With a heavy heart, Pope Francis courageously stood behind the podium to face 190 male prelates. He finally addressed the Church’s decades-long issue of child abuse. The result was disappointing.

I implore the reader to open his mind to new perspectives before reading on. If you are religious, acknowledge that I will only respect your right believe and not your beliefs themselves. Nothing, not even religion, can be guarded on a pedestal and not be held accountable for the evil that exists because of it, regardless of whether the evil was committed in its name or as a result of its practices.

The Pope should be applauded for raising the issue of pastoral child abuse to the global stage for the first time. However, his solution is flimsy and is as spineless as the abusive preachers themselves who he is trying to combat. The Pope proposed 21 ‘reflection points’ that are nothing more than a half-step toward a true solution.

Pastoral child abuses are clearly not committed by clergymen in the name of Christianity. It can even be argued that the crimes are committed in spite of Christianity, by predators who take advantage of the Christian clerical structure and belief system. However, it is statistical nonsense to believe that this is the case for the majority. The deplorable state of life in celibacy that the faiths of sincere clergymen force them to live is catalyst for “sin,” in religious terms. It is clear that clergymen “fall into temptation” because of a few Bible verses that were loosely interpreted to mean that they must refrain from legally satisfying their perfectly human need for sex.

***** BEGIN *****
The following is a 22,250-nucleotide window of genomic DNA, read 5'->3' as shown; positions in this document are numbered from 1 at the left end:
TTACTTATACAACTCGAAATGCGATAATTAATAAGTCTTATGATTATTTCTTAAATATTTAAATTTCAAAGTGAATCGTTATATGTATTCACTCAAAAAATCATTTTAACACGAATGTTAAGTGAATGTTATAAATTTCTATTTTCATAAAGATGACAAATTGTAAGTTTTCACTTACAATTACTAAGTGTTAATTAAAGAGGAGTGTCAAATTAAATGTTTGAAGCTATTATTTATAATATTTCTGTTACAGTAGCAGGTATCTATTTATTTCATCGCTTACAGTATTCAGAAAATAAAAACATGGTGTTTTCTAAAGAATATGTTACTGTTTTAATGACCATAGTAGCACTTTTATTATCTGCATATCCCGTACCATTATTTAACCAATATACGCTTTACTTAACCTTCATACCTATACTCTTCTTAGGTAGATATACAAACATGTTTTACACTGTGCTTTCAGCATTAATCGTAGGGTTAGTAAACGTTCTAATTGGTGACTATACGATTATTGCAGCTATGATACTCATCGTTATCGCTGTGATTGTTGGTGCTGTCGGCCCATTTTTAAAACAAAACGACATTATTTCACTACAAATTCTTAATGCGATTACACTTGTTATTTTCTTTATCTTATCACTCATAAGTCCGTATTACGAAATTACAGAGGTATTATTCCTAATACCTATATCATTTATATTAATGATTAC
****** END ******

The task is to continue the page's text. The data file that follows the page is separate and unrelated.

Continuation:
There is no quick and easy solution to the problem. The Pope’s failure to draft a concrete plan of action is reason to believe that the Vatican conference will just as well not produce concrete results in the future. I can be proven wrong by the actions that might be taken by the Catholic institutions in nations around the world. The consequent conviction of Cardinal George Pell, one of the Pope’s top aides, is an optimistic hint of justice to come. However, if the Pope’s 21 reflection points prove to be ineffective, as I predict them to be, it should be taken as a call to action. Pastoral child abuse is the biggest moral issue that the Church has faced since the selling of plenary indulgences in the 16th century, and requires a solution on the scale of the reformation.

Should the Church be reformed again?

The national police serves the essential function of preventing lawlessness and criminality. The government exists to keep us away from life in the state of nature that is “nasty, brutish and short,” as Hobbes put it. The police and the government are necessary institutions and therefore deserve to be reformed should they fall into immorality and corruption. In contrast, a second reformation of the Church simply seems pointless. Better leave those thoughts on the door just as Luther did. F

Editor’s Note: This article was originally published in Vol. 54, Issue No. 3 of the Flame. View the entire issue through this link: https://issuu.com/abtheflame/docs/pages_-_the_flame_issue_3

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